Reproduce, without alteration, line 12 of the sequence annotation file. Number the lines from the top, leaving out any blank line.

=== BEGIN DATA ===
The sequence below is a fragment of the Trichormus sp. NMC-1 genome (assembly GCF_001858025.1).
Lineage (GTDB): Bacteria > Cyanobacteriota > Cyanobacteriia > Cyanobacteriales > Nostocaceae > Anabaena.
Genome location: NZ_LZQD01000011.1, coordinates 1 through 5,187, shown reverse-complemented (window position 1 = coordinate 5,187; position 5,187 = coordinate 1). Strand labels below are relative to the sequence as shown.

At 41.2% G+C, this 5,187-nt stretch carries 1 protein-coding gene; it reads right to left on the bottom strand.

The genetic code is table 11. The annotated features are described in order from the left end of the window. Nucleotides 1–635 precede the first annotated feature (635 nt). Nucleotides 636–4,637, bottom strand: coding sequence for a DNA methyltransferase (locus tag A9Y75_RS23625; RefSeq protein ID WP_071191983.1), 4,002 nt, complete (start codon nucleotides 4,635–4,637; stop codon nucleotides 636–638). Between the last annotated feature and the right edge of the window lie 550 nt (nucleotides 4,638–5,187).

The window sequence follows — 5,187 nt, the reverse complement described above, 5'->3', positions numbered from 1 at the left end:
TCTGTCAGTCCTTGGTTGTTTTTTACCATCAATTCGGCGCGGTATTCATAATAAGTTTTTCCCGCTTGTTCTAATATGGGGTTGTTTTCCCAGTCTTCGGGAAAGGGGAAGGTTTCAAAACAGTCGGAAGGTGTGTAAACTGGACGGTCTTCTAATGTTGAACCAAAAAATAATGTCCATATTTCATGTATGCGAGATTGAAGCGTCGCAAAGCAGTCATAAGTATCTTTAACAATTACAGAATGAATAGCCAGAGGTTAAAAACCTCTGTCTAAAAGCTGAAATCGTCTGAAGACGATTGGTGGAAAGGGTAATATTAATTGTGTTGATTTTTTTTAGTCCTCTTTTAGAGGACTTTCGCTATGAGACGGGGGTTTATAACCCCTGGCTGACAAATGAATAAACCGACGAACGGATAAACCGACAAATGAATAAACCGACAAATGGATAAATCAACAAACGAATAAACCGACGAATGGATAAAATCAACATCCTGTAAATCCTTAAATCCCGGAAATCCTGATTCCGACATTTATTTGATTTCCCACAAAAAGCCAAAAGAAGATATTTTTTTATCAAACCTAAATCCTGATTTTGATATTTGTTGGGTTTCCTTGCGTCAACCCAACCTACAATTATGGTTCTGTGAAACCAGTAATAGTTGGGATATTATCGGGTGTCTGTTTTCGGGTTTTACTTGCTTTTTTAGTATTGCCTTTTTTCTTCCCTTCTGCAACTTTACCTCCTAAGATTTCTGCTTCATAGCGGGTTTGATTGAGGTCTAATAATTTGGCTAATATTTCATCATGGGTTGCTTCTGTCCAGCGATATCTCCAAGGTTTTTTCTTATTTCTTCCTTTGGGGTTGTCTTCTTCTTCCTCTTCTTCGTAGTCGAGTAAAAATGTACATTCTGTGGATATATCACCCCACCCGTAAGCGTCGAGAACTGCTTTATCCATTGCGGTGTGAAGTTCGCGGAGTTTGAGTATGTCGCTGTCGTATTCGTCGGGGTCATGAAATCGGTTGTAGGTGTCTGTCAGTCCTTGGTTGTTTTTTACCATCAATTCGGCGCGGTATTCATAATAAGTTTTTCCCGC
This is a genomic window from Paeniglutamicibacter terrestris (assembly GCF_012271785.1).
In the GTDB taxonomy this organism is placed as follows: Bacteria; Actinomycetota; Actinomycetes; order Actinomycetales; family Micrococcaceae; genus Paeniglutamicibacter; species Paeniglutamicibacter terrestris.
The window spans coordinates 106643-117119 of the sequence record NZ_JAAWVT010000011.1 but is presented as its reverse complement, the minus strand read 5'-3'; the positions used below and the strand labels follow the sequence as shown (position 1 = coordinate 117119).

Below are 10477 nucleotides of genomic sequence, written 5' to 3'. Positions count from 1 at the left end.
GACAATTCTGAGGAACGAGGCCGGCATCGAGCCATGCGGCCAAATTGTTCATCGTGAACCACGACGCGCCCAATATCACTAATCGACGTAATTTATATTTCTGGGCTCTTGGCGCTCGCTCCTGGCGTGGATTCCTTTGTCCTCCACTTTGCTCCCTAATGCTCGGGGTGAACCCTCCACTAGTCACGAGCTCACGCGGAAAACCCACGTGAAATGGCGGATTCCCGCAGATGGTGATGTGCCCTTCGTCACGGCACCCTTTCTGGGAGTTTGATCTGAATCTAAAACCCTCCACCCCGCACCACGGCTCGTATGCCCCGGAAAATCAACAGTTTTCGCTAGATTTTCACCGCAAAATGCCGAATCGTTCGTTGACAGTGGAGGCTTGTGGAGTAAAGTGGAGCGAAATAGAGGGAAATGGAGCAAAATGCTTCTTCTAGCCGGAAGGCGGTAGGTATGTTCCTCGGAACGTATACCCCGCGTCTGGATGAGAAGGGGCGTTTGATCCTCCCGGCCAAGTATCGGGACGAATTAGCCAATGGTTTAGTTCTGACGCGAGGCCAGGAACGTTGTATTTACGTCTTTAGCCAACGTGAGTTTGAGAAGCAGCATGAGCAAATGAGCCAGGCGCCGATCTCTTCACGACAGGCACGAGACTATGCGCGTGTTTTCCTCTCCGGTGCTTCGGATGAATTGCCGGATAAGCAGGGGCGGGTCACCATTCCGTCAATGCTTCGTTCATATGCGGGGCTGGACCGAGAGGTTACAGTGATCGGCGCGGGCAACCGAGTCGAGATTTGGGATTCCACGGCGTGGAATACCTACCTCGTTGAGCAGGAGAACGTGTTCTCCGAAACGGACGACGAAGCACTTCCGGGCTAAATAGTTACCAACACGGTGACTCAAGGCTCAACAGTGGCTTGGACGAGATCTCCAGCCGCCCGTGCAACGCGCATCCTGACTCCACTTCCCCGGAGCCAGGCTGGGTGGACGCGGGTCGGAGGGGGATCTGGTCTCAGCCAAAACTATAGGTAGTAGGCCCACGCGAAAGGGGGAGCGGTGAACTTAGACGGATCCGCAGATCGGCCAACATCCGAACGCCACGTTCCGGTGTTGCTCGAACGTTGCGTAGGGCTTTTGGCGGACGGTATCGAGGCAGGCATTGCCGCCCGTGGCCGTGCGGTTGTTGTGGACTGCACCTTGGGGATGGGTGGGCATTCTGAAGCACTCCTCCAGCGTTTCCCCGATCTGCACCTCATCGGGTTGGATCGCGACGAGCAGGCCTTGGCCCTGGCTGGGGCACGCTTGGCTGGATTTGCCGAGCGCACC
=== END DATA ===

GACAATTCTGAGGAACGAGGCCGGCATCGAGCCATGCGGCCAAATTGTTCATCGTGAACCACGACGCGCCCAATATCACTAATCGACGTAATTTATATTTCTGGGCTCTTGGCGCTCGCTCCTGGCGTGGATTCCTTTGTCCTCCACTTTGCTCCCTAATGCTCGGGGTGAACCCTCCACTAGTCACGAGCTCACGCGGAAAACCCACGTGAAATGGCGGATTCCCGCAGATGGTGATGTGCCCTTCGTCACGGCACCCTTTCTGGGAGTTTGATCTGAATCTAAAACCCTCCACCCCGCACCACGGCTCGTATGCCCCGGAAAATCAACAGTTTTCGCTAGATTTTCACCGCAAAATGCCGAATCGTTCGTTGACAGTGGAGGCTTGTGGAGTAAAGTGGAGCGAAATAGAGGGAAATGGAGCAAAATGCTTCTTCTAGCCGGAAGGCGGTAGGTATGTTCCTCGGAACGTATACCCCGCGTCTGGATGAGAAGGGGCGTTTGATCCTCCCGGCCAAGTATCGGGACGAATTAGCCAATGGTTTAGTTCTGACGCGAGGCCAGGAACGTTGTATTTACGTCTTTAGCCAACGTGAGTTTGAGAAGCAGCATGAGCAAATGAGCCAGGCGCCGATCTCTTCACGACAGGCACGAGACTATGCGCGTGTTTTCCTCTCCGGTGCTTCGGATGAATTGCCGGATAAGCAGGGGCGGGTCACCATTCCGTCAATGCTTCGTTCATATGCGGGGCTGGACCGAGAGGTTACAGTGATCGGCGCGGGCAACCGAGTCGAGATTTGGGATTCCACGGCGTGGAATACCTACCTCGTTGAGCAGGAGAACGTGTTCTCCGAAACGGACGACGAAGCACTTCCGGGCTAAATAGTTACCAACACGGTGACTCAAGGCTCAACAGTGGCTTGGACGAGATCTCCAGCCGCCCGTGCAACGCGCATCCTGACTCCACTTCCCCGGAGCCAGGCTGGGTGGACGCGGGTCGGAGGGGGATCTGGTCTCAGCCAAAACTATAGGTAGTAGGCCCACGCGAAAGGGGGAGCGGTGAACTTAGACGGATCCGCAGATCGGCCAACATCCGAACGCCACGTTCCGGTGTTGCTCGAACGTTGCGTAGGGCTTTTGGCGGACGGTATCGAGGCAGGCATTGCCGCCCGTGGCCGTGCGGTTGTTGTGGACTGCACCTTGGGGATGGGTGGGCATTCTGAAGCACTCCTCCAGCGTTTCCCCGATCTGCACCTCATCGGGTTGGATCGCGACGAGCAGGCCTTGGCCCTGGCTGGGGCACGCTTGGCTGGATTTGCCGAGCGCACC